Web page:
Just about a year ago, we posted about an interesting device case in which the U.S. District Court for the Central District of Illinois, in an opinion by Chief Judge Michael P. McCuskey, found inadmissible plaintiff’s expert witness testimony that his knee implant failed due to alleged oxidation caused by the method Zimmer used to sterilize the product. Fuesting v. Zimmer Inc., 2009 WL 174163 (C.D. Ill., 1/26/09).
Last week the federal appeals court affirmed the judgment for the knee implant maker. Fuesting v. Zimmer Inc., 2010 WL 271728 (7th Cir. 1/25/10). Fuesting had alleged he received the Zimmer-made implant in 1994. In 2001, he began experiencing pain in the knee, and his doctor removed the prosthesis in November of that year. Fuesting sued, alleging that Zimmer’s sterilization of the prosthesis by gamma irradiation in air (GIA) rendered it defective. At trial, his expert witness, Dr. Pugh, testified that GIA caused the prosthesis to oxidize and delaminate, resulting in premature failure. A jury returned a verdict for plaintiff, but the Seventh Circuit vacated the judgment after finding that Pugh’s testimony did not meet the requirements for admissibility of expert testimony under Fed. R. Evid. 702 and the standards set forth in Daubert.
On remand, Fuesting proffered the testimony of a second expert witness, Dr. Rose. But the trial court found that Dr. Rose had not bridged the analytical gap between accepted principles and his complex conclusions. He had not, and could not, show that the prosthesis failed because of the sterilization method used. The expert testimony as to defect also failed.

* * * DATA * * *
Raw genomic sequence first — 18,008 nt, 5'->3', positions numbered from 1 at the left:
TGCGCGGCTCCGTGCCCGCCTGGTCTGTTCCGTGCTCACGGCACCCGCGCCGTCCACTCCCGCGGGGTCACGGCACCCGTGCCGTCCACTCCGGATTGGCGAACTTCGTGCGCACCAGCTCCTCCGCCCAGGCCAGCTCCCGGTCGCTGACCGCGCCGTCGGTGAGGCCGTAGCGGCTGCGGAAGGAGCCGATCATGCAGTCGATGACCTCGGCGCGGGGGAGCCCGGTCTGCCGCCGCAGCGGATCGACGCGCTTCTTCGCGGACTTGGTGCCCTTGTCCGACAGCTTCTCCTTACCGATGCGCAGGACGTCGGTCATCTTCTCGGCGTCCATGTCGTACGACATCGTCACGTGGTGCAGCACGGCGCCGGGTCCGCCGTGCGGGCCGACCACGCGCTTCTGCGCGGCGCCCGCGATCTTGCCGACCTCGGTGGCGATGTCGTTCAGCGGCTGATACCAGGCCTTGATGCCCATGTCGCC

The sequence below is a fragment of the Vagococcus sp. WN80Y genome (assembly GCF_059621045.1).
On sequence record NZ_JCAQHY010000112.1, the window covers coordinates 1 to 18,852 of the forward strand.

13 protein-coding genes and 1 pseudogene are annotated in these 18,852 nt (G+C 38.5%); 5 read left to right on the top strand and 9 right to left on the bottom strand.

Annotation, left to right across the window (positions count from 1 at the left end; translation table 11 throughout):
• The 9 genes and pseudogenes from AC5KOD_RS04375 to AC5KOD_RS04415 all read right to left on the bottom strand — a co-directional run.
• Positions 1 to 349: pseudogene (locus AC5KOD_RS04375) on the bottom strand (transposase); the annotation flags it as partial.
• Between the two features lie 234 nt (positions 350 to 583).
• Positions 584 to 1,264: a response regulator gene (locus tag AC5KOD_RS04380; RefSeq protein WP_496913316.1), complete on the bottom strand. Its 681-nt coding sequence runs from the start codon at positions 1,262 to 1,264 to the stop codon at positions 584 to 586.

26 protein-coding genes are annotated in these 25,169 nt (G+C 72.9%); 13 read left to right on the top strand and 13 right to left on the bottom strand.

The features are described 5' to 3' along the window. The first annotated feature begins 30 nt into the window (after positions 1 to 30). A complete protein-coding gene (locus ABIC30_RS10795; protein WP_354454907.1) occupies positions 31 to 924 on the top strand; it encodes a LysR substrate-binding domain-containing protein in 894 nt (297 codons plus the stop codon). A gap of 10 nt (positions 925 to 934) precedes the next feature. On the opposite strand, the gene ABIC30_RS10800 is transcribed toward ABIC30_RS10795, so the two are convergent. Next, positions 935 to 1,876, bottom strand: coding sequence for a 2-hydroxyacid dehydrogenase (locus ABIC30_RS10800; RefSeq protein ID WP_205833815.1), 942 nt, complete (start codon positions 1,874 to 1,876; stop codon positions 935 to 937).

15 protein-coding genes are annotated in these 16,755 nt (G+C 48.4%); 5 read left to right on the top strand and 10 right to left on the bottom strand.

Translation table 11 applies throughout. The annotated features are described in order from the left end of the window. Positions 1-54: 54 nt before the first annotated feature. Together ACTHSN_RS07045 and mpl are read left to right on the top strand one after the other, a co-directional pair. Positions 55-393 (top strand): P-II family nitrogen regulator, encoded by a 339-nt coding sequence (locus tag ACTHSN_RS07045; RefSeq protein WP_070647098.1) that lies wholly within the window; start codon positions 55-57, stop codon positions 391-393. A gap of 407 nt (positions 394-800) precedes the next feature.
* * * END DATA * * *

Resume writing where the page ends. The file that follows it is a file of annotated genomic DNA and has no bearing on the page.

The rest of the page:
On appeal, the Seventh Circuit stated that Dr. Rose’s testimony did not show that his theory that these knee implants oxidize “in vivo” had sufficient acceptance in the scientific community. He failed to point to any peer reviewed studies that discuss the oxidation rates of this type of implant in vivo. Dr. Rose failed to cite any articles or studies that he or any one else conducted regarding how one can discern whether the alleged oxidation occurred before or after implantation. Dr. Rose also did not rule out possible alternative methods of causation. Nor did he explain how the device’s oxidation caused the device to fail, as the mere presence of oxidation does not prove that the oxidation caused the device to malfunction.
Dr. Rose also failed to “bridge the analytical gap” between the accepted fact that GIA sterilization causes at least some amount of oxidation and his ultimate conclusion that Fuesting’s knee implant in particular failed because GIA, rather than another sterilization method, was used. Last, Dr. Rose failed to show that better sterilization alternatives existed in 1991. He concluded, in one sentence of his report, and without any support, that the industry standard was to sterilize implants in an inert gas instead of air. In fact, no manufacturer at that time employed any of the proffered methods, and Dr. Rose cited no contemporary articles counseling the use of such methods. For all these reasons, the district court did not abuse its discretion in excluding Dr. Rose’s testimony.